Beautiful and certainly not beastly.
Disney’s new party piece of remaking our cherished animated classics into live action spectacles has always been a tantalising prospect. Their first attempt with The Jungle Book wasn’t exactly perfect, but it packed both a fresh appeal with its special effects and still touched upon our nostalgia. Before we get to the planned Mulan and Lion King, we now have Beauty and the Beast, the original being the first ever animated feature to be nominated for Best Picture. It holds a special place in many (including my own) hearts, not to mention universal critical acclaim. You can rest easy, for Disney have not let down the tale as old as time.
Belle (Emma Watson), a bookworm that sticks out in her local village, lives a peaceful life with her father (Kevin Kline). However, a chain of events leads her to an abandoned winter castle, holding a cursed beast (Dan Stevens).
Starting off with a brand new prologue, director Bill Condon introduces us to the fabled Stevens in his human form, waltzing around his lavish ballroom before meeting his timely fate. In a film full of familiarity, this is a welcome addition, adding context to the Beast, also giving us a place to start in our opinions of him. Next up, Watson enters boldly, full of charm and joy, strolling into our lives with the toe tapping beginning number you’ll be singing all day. Unlike recent incarnations of the classic story, Watson’s comparably excellent performance shines consistently, taking on challenging musical numbers while retaining the Disney innocence that still runs through the film.
The remake is definitely darker though, parents be warned. Uneasiness creeps through when Belle has to go up against a pack of wolves, bringing back memories of The Jungle Book‘s intensity. The beast himself, particularly for the kids, will likely terrify. His CGI is a little unbalanced, but one can’t deny his powerful screen presence, also commanded by a terrific turn from Dan Stevens.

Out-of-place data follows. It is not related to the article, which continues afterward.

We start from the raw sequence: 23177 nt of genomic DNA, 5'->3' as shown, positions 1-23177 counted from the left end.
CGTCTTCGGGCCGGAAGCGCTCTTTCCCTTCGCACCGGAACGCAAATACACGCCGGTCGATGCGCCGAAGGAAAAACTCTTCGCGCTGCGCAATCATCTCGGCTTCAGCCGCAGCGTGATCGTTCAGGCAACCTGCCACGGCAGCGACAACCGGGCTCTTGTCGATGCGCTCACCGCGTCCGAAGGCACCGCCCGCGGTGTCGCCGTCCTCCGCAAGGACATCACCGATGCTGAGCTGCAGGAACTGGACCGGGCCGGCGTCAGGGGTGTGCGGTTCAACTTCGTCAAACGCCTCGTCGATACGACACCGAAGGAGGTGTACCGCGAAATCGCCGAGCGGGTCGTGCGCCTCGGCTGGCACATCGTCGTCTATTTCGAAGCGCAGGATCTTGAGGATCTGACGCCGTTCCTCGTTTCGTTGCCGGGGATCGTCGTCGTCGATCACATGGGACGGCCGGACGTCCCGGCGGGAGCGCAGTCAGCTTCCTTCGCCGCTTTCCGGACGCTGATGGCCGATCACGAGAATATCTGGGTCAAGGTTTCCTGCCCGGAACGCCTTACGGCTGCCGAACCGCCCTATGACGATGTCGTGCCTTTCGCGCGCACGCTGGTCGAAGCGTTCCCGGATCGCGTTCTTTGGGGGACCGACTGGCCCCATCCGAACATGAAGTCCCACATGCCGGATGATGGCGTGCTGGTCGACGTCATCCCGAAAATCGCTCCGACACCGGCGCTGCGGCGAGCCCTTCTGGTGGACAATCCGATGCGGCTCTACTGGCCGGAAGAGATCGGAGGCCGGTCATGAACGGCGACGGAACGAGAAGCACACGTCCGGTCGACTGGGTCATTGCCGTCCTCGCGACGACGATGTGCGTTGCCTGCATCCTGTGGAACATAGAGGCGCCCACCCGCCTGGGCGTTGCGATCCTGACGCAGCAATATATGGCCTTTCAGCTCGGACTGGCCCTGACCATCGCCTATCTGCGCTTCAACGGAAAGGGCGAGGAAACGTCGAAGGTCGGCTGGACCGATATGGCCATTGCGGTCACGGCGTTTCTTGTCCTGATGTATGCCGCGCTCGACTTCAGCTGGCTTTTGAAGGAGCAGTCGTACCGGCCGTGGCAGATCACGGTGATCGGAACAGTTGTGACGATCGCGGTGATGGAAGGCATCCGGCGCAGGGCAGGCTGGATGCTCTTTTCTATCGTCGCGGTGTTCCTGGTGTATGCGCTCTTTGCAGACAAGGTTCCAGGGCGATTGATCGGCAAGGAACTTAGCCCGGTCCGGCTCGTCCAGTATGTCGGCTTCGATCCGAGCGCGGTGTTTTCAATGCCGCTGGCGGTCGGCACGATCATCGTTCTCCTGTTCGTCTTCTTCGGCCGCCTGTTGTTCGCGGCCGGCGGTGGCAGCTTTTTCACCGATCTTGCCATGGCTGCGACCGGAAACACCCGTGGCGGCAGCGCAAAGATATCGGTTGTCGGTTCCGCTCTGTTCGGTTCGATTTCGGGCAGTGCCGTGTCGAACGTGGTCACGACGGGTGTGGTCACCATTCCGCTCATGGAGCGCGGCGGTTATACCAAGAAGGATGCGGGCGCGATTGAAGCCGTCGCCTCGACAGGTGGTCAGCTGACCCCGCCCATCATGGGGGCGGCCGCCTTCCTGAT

The original remains unparalleled, let that be known. It’s sheer invention and beauty were never likely to be matched, but the remake doesn’t really try to be anything out of the ordinary. It instead sits as a suitable accompaniment to the 1991 classic. Egomaniac turned bully Gaston and his unwittingly loyal companion LeFou (played by Luke Evans and Josh Gad) are given scale adjustments, with Gaston being particularly more vengeful and vicious. They often steal a laugh (Gad is immensely likeable), but their boisterous personalities work towards the bigger-than-life feel the film is aiming towards, what with its extravagant special effects – the castle is hauntingly picturesque.
The two big highlights are the ballroom dance, which will make you clasp your hands and go “d’awww”, and the ‘Be Our Guest’ sequence. Watching the iconic pair dance to the updated theme is an absolute joy, likely to make Disney lovers around the world smitten. But the dinner sequence is a visual bonanza, wonderfully performed by the voice cast (particularly Ewan McGregor as fan favourite Lumière). It will take you back to when Fantasia brought us groundbreaking, screen-burstingly colourful sequences – Beauty and the Beast absolutely nails it.
There are a couple of issues. The running time is a full 45 minutes longer than the original, which wouldn’t be a problem if the pacing wasn’t a little off on occasion, for example Belle’s mindset towards the Beast shifts a bit quickly. Also the realistic take on animating the castle’s inanimate objects is a slightly creepy, but the voice cast (also including Ian McKellen as Cogsworth) make everything more fun. There’s also some stellar lines, a personal favourite being: “A broken clock is right two times a day, and this is not one of them.”
To sum it up…
Disney’s latest live action outing doesn’t try to be bolder than the original, or escape the realms of familiarity hugely – rather it hits the right notes with wonderful music and a timeless story. If you’re considering seeing the remake, please, be our guest.
Did you enjoy Beauty and the Beast? Let us know in the comments below, on the Facebook page, or tweet us!
Author: Cameron Frew